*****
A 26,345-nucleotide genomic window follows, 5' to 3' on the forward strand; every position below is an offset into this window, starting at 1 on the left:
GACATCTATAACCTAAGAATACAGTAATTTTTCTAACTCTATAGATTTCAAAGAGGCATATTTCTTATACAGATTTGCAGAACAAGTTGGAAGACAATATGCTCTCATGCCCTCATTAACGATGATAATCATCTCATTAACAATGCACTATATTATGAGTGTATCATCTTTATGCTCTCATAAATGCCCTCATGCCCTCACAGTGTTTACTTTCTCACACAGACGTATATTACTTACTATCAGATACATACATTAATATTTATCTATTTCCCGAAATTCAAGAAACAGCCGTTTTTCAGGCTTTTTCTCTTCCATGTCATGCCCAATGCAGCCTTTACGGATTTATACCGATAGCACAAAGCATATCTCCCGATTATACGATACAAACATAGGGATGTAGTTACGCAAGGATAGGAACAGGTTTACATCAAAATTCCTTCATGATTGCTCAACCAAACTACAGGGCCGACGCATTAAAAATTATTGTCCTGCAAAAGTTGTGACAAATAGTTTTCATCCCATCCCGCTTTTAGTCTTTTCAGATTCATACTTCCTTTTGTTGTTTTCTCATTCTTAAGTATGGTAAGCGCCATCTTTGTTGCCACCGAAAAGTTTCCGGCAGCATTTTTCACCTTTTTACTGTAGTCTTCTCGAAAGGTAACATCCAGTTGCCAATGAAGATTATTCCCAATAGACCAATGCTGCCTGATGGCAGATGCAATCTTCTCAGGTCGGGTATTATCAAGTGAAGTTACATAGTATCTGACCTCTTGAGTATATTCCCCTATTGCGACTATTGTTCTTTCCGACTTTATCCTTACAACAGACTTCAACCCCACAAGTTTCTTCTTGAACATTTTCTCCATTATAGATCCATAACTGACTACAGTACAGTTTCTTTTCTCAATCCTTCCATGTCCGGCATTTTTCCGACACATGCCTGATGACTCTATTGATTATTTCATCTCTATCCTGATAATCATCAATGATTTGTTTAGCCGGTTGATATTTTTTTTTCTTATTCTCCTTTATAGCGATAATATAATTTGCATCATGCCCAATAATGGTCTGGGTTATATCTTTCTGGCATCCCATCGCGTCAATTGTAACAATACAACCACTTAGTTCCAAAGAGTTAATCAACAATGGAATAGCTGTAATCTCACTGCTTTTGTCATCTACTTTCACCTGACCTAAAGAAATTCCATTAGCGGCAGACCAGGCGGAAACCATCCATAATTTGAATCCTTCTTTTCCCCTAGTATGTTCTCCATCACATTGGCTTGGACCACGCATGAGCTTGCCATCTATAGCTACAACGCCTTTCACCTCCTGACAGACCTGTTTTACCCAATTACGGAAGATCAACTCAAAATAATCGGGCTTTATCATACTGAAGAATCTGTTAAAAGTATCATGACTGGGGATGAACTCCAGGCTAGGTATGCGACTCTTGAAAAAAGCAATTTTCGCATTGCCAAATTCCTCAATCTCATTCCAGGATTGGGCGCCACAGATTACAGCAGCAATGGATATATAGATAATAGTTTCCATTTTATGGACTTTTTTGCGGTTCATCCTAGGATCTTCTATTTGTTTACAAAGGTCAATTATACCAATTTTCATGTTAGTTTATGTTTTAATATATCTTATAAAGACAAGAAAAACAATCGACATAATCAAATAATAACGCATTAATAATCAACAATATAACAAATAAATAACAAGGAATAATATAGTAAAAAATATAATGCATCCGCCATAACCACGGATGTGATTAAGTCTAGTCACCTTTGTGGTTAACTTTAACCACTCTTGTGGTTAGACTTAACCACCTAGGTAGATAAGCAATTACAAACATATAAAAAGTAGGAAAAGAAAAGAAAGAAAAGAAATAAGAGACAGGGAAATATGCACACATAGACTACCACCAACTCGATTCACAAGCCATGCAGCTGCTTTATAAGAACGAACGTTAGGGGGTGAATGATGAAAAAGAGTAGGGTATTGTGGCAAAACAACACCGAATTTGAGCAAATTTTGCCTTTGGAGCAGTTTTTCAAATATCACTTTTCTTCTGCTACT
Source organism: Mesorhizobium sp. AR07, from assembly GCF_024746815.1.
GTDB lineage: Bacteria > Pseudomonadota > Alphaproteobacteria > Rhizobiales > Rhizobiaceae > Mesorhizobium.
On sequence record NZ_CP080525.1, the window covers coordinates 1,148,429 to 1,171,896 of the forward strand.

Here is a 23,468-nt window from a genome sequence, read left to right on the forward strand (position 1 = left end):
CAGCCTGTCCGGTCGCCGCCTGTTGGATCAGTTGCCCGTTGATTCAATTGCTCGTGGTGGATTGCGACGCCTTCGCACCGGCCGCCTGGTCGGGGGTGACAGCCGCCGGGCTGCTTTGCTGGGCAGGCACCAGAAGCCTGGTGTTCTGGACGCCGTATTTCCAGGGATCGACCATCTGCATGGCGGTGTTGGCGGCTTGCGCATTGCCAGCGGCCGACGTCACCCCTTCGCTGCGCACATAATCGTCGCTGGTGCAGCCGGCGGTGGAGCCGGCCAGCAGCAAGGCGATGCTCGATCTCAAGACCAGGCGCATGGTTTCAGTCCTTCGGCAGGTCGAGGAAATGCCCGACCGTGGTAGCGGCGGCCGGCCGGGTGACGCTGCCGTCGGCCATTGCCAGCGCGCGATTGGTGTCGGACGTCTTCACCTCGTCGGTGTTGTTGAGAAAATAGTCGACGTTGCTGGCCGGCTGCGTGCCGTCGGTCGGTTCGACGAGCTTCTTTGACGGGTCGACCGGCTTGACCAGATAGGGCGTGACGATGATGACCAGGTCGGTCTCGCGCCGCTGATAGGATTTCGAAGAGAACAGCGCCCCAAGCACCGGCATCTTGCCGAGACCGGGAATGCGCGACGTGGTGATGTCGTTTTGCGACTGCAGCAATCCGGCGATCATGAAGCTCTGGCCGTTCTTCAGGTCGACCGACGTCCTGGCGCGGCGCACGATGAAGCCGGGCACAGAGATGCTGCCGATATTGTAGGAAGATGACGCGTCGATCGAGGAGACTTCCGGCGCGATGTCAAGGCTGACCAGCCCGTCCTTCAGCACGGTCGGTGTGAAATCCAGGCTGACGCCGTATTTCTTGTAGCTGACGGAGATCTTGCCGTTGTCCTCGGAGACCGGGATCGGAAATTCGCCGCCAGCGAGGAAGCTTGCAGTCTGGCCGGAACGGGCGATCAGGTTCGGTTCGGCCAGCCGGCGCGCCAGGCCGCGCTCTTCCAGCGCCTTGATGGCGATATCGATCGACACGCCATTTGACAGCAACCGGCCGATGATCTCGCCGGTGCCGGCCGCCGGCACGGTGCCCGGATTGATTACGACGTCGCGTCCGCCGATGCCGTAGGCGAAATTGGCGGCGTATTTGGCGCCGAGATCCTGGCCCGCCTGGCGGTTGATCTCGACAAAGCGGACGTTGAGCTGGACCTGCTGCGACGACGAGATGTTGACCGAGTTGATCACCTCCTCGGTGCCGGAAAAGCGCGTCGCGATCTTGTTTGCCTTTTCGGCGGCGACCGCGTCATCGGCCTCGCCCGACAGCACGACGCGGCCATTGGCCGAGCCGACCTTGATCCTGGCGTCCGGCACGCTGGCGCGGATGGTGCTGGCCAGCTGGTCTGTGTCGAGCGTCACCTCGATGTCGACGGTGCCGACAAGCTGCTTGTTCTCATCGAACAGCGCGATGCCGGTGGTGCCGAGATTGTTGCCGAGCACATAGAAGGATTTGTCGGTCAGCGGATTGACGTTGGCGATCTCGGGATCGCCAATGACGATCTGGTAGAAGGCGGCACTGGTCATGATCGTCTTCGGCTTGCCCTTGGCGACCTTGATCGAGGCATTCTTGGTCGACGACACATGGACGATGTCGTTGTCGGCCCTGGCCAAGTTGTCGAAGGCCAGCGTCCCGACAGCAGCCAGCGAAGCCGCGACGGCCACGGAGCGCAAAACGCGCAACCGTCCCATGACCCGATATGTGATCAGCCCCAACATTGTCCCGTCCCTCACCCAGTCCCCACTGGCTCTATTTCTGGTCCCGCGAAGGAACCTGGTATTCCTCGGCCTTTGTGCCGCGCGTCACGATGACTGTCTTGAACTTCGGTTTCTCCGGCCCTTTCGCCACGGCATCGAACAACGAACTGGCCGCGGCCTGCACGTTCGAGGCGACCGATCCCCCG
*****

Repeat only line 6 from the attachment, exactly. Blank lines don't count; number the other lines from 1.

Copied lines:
Here is a 23,468-nt window from a genome sequence, read left to right on the forward strand (position 1 = left end):